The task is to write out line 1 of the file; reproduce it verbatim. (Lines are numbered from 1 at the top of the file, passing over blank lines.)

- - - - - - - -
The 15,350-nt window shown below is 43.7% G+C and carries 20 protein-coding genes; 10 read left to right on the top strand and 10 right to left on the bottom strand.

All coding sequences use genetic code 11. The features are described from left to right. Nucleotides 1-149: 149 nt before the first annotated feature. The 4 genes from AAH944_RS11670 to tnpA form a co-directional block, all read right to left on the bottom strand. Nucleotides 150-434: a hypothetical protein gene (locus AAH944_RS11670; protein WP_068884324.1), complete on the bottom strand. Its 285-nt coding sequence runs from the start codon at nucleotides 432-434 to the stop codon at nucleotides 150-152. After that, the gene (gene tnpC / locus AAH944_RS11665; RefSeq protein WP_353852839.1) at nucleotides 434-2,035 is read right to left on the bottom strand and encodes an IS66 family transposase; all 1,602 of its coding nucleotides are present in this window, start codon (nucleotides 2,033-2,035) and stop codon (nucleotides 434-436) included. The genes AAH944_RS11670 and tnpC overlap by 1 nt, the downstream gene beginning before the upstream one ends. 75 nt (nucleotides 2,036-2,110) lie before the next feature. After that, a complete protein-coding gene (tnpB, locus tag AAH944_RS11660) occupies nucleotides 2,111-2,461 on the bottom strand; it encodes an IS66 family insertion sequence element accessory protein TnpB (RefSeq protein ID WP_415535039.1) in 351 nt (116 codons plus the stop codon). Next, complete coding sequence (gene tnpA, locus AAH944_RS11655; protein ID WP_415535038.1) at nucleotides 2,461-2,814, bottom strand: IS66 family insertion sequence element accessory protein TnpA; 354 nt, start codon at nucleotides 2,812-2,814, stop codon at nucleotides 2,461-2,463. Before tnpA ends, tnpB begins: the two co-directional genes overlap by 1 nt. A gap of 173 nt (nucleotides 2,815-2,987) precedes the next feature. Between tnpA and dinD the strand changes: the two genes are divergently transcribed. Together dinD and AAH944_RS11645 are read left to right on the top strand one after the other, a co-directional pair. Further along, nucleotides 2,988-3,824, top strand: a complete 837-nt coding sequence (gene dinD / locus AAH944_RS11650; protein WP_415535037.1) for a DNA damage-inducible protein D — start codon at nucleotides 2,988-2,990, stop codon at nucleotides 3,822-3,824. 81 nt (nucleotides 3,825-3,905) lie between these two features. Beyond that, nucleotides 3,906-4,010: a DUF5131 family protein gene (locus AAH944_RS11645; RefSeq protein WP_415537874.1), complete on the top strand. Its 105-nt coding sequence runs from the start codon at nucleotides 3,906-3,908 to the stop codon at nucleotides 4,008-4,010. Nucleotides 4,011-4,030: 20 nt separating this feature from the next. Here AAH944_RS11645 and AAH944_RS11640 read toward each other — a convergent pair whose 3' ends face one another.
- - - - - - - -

The 15,350-nt window shown below is 43.7% G+C and carries 20 protein-coding genes; 10 read left to right on the top strand and 10 right to left on the bottom strand.